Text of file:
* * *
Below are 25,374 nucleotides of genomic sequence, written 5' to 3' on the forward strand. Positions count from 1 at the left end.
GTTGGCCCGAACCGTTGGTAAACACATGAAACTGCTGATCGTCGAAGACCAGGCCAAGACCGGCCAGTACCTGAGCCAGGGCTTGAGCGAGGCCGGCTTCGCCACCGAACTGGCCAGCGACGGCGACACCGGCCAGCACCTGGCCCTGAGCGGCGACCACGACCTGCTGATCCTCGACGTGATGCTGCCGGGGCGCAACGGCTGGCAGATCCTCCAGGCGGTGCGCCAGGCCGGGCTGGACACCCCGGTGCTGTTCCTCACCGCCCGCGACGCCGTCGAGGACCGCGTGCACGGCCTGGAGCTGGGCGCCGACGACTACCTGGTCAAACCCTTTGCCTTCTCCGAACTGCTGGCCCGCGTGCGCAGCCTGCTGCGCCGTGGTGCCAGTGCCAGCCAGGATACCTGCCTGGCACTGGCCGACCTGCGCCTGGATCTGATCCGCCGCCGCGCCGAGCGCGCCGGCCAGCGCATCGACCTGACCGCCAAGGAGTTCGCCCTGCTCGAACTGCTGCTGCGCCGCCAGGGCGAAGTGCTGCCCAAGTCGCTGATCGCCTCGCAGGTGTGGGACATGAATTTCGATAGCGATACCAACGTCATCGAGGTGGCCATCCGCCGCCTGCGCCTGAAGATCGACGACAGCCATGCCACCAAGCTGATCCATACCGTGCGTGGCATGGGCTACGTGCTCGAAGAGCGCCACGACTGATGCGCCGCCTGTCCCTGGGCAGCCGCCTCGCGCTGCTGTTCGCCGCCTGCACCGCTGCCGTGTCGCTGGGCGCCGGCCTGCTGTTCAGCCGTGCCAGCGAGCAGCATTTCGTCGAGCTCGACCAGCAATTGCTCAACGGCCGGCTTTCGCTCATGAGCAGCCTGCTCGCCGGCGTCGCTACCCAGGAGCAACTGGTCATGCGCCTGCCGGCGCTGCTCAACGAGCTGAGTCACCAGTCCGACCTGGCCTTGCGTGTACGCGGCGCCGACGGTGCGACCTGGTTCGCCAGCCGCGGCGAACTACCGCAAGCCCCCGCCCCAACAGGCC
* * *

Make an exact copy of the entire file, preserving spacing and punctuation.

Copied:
Below are 25,374 nucleotides of genomic sequence, written 5' to 3' on the forward strand. Positions count from 1 at the left end.
GTTGGCCCGAACCGTTGGTAAACACATGAAACTGCTGATCGTCGAAGACCAGGCCAAGACCGGCCAGTACCTGAGCCAGGGCTTGAGCGAGGCCGGCTTCGCCACCGAACTGGCCAGCGACGGCGACACCGGCCAGCACCTGGCCCTGAGCGGCGACCACGACCTGCTGATCCTCGACGTGATGCTGCCGGGGCGCAACGGCTGGCAGATCCTCCAGGCGGTGCGCCAGGCCGGGCTGGACACCCCGGTGCTGTTCCTCACCGCCCGCGACGCCGTCGAGGACCGCGTGCACGGCCTGGAGCTGGGCGCCGACGACTACCTGGTCAAACCCTTTGCCTTCTCCGAACTGCTGGCCCGCGTGCGCAGCCTGCTGCGCCGTGGTGCCAGTGCCAGCCAGGATACCTGCCTGGCACTGGCCGACCTGCGCCTGGATCTGATCCGCCGCCGCGCCGAGCGCGCCGGCCAGCGCATCGACCTGACCGCCAAGGAGTTCGCCCTGCTCGAACTGCTGCTGCGCCGCCAGGGCGAAGTGCTGCCCAAGTCGCTGATCGCCTCGCAGGTGTGGGACATGAATTTCGATAGCGATACCAACGTCATCGAGGTGGCCATCCGCCGCCTGCGCCTGAAGATCGACGACAGCCATGCCACCAAGCTGATCCATACCGTGCGTGGCATGGGCTACGTGCTCGAAGAGCGCCACGACTGATGCGCCGCCTGTCCCTGGGCAGCCGCCTCGCGCTGCTGTTCGCCGCCTGCACCGCTGCCGTGTCGCTGGGCGCCGGCCTGCTGTTCAGCCGTGCCAGCGAGCAGCATTTCGTCGAGCTCGACCAGCAATTGCTCAACGGCCGGCTTTCGCTCATGAGCAGCCTGCTCGCCGGCGTCGCTACCCAGGAGCAACTGGTCATGCGCCTGCCGGCGCTGCTCAACGAGCTGAGTCACCAGTCCGACCTGGCCTTGCGTGTACGCGGCGCCGACGGTGCGACCTGGTTCGCCAGCCGCGGCGAACTACCGCAAGCCCCCGCCCCAACAGGCC